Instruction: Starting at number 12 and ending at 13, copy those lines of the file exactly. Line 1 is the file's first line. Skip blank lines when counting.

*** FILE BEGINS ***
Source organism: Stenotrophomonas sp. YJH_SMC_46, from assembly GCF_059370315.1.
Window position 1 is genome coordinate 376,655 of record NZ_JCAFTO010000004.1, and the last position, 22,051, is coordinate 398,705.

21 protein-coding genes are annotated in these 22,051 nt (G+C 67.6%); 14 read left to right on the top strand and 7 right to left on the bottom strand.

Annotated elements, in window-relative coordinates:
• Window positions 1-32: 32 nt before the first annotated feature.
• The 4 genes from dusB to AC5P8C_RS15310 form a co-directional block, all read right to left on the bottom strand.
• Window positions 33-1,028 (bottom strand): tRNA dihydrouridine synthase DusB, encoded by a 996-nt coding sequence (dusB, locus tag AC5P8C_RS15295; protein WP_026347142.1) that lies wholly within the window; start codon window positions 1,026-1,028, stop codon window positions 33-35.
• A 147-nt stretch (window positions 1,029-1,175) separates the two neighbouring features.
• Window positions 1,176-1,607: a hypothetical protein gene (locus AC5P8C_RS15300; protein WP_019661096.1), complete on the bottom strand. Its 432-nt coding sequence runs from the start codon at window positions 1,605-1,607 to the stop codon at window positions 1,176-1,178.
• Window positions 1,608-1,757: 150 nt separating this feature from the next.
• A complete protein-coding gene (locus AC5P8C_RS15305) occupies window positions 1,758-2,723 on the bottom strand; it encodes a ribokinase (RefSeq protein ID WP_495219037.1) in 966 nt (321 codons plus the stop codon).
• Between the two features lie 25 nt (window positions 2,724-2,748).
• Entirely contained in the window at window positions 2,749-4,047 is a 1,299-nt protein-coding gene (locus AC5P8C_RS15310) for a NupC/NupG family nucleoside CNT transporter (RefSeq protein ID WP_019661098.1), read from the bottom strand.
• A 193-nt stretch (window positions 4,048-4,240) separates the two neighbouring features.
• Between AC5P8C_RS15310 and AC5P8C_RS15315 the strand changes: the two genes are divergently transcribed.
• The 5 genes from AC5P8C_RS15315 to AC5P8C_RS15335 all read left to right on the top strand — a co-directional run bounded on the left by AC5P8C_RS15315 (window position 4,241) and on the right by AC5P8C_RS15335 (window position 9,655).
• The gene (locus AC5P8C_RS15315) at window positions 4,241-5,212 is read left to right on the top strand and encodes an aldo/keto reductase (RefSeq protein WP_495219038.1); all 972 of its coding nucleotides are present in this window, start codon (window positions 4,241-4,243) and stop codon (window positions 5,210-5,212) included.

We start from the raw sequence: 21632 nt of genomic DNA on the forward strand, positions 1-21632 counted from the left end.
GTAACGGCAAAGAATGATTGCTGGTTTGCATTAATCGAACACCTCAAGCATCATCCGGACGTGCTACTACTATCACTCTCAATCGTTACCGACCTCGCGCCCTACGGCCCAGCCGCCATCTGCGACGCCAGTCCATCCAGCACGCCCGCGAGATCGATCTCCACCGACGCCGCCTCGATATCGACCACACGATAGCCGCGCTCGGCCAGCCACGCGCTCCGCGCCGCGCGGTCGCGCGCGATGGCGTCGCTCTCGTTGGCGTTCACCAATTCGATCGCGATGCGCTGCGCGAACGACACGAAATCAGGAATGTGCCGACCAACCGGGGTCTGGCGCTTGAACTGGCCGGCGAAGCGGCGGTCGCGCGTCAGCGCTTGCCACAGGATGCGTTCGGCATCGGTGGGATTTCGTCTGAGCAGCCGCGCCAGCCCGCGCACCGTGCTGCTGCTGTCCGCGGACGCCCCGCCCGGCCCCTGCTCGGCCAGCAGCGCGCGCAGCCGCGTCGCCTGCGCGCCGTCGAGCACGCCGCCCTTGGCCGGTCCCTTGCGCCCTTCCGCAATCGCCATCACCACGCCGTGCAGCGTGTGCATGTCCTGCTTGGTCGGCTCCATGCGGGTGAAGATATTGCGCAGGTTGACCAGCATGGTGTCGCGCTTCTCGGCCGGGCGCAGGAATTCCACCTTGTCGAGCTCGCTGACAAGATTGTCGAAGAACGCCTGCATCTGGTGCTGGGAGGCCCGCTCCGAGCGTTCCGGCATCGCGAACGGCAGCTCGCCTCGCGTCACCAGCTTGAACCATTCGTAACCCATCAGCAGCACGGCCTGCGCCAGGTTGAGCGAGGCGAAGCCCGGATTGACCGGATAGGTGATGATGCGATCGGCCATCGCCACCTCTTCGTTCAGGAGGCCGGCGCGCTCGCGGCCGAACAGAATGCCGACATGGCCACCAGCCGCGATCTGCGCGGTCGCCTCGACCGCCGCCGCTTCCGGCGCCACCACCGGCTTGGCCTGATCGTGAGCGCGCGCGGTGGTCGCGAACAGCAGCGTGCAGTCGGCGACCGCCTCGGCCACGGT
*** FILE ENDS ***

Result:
• Between the two features lie 25 nt (window positions 2,724-2,748).
• Entirely contained in the window at window positions 2,749-4,047 is a 1,299-nt protein-coding gene (locus AC5P8C_RS15310) for a NupC/NupG family nucleoside CNT transporter (RefSeq protein ID WP_019661098.1), read from the bottom strand.